See more synonyms for bleacher on
  1. Usually bleachers. a typically roofless section of inexpensive and unreserved seats in tiers, especially at an open-air athletic stadium.
  2. a person or thing that bleaches.
  3. a container, as a vat or tank, used in bleaching.

Origin of bleacher

1540–50; 1885–90 for def 1; bleach + -er1 Unabridged Based on the Random House Unabridged Dictionary, © Random House, Inc. 2018

Related Words for bleachers

grandstand, boxes

Examples from the Web for bleachers

Contemporary Examples of bleachers

Historical Examples of bleachers

  • "I think I'll get out myself," said Hooker, descending from the bleachers.

  • She hears from the bleachers a thunderous roar, and thinks it announces his fate.

    Rippling Rhymes

    Walt Mason

  • The last campus practice was half over, the bleachers were crowded.

    Stanford Stories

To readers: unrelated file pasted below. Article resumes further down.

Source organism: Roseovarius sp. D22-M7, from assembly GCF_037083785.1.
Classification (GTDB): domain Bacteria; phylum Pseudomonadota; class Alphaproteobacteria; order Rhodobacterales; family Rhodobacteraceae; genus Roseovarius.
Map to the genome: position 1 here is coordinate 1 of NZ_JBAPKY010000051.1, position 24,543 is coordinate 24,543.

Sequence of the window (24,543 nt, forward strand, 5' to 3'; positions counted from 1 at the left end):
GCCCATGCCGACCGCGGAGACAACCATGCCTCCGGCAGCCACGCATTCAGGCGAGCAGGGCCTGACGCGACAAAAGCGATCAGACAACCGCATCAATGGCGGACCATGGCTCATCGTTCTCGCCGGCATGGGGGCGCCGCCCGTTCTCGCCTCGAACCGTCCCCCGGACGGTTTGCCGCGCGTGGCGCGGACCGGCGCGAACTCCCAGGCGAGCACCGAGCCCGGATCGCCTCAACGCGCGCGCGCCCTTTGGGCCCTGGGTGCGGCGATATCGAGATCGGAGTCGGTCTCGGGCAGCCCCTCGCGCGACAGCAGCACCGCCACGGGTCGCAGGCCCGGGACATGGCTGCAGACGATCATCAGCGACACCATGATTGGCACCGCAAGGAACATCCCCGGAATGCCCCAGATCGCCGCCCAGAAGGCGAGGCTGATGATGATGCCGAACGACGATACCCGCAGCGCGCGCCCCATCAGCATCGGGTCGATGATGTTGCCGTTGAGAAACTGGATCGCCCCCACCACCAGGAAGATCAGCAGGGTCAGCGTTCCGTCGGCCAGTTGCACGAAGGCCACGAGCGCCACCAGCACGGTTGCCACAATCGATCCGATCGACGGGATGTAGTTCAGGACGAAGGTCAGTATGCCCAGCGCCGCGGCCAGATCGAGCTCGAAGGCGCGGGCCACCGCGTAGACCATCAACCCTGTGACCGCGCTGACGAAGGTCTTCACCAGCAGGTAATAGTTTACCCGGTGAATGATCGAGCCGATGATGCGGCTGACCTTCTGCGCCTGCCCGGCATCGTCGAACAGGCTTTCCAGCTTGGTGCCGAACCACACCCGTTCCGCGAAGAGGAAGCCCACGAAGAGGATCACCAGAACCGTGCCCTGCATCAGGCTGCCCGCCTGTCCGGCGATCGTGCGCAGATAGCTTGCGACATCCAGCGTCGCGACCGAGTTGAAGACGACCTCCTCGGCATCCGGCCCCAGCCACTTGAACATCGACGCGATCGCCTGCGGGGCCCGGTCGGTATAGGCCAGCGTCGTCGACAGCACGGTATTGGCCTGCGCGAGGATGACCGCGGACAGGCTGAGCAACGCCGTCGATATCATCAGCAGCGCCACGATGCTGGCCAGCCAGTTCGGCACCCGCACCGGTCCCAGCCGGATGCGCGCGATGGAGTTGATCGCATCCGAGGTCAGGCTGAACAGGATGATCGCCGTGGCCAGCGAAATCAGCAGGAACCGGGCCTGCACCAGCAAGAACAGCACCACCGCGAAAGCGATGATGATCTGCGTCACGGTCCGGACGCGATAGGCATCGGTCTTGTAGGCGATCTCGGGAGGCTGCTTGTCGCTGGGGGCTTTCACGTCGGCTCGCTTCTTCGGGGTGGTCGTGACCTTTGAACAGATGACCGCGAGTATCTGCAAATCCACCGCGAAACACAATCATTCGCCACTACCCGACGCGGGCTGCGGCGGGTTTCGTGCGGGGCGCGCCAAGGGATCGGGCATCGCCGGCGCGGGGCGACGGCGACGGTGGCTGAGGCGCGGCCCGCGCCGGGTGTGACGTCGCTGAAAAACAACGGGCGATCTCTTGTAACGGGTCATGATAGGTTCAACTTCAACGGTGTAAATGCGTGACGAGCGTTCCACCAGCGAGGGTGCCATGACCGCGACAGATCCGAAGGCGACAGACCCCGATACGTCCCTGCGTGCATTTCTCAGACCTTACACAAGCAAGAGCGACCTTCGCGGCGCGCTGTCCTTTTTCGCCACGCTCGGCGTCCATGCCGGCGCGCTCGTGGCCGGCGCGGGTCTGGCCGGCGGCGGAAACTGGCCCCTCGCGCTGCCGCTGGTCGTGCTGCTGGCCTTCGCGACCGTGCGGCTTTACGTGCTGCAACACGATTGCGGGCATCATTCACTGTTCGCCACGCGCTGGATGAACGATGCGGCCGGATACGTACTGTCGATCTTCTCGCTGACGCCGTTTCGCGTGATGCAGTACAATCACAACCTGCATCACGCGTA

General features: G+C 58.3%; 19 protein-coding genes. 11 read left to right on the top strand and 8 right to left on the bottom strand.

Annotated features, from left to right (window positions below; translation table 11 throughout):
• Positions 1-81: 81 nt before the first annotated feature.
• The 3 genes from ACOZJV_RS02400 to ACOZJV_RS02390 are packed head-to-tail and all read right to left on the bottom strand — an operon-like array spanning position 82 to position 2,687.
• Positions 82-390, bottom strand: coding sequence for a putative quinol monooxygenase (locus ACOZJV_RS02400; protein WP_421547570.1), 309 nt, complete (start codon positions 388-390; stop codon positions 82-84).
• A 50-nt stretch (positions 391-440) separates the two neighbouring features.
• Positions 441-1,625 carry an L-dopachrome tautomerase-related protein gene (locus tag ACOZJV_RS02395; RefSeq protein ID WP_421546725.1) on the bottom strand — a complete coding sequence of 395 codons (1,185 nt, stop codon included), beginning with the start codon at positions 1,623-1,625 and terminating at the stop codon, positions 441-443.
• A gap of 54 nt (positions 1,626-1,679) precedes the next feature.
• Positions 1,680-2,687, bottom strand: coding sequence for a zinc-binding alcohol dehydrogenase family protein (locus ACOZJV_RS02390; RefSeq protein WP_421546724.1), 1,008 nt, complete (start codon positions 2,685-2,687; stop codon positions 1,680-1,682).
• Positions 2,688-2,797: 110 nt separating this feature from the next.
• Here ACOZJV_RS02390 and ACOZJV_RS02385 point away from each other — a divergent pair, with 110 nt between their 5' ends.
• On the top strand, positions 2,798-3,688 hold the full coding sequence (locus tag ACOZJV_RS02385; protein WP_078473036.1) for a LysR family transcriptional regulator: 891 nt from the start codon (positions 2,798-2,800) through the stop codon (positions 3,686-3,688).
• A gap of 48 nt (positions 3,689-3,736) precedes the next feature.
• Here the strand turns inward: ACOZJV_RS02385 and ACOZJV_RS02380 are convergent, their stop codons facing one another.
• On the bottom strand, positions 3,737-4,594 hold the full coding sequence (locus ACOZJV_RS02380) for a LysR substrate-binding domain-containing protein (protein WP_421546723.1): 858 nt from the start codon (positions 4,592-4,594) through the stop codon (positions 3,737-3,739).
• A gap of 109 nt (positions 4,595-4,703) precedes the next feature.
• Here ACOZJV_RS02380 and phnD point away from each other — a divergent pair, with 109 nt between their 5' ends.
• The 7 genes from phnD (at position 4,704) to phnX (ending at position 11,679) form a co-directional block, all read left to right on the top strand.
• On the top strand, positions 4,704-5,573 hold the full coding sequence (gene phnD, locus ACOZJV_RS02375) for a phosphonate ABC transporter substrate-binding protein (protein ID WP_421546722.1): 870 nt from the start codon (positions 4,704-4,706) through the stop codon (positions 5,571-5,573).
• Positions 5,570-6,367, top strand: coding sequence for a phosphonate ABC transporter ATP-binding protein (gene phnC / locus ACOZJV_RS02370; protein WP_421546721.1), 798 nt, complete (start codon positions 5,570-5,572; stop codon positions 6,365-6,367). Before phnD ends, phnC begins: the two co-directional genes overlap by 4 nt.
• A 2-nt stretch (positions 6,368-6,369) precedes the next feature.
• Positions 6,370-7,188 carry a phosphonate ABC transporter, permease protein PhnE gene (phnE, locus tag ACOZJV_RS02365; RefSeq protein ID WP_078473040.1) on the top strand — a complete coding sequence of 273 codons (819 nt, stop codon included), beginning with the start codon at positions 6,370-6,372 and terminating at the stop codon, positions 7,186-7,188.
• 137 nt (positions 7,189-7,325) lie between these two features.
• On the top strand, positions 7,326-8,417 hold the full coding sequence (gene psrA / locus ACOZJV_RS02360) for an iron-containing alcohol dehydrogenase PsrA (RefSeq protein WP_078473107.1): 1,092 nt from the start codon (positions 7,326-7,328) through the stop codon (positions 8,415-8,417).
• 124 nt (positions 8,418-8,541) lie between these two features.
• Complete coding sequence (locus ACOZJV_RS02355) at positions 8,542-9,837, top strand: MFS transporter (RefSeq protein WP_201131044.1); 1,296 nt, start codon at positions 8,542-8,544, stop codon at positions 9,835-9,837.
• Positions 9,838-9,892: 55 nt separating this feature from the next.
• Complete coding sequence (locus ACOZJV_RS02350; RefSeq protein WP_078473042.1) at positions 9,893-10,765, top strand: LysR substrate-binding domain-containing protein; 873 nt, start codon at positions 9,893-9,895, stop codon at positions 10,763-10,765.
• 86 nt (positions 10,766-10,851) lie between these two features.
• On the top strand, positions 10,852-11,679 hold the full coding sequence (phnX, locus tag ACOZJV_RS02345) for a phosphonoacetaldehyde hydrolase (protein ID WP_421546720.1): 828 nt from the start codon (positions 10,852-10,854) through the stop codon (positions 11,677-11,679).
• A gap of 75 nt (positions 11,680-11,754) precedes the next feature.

Charles K. Field

  • The Juniors returned to the bleachers, shaking their heads in disgust.

    Stanford Stories

    Charles K. Field

  • Jack Smith, in spotless tennis flannels, sat on the bleachers.

    Stanford Stories

    Charles K. Field

British Dictionary definitions for bleachers


pl n
  1. (sometimes singular) a tier of seats in a sports stadium, etc, that are unroofed and inexpensive
  2. the people occupying such seats
Collins English Dictionary - Complete & Unabridged 2012 Digital Edition © William Collins Sons & Co. Ltd. 1979, 1986 © HarperCollins Publishers 1998, 2000, 2003, 2005, 2006, 2007, 2009, 2012

Word Origin and History for bleachers



1540s, "one who bleaches," agent noun from bleach (v.). The "bench for spectators at a sports field" sense (usually bleachers) is attested since 1889, American English; so named because the boards were bleached by the sun.

Online Etymology Dictionary, © 2010 Douglas Harper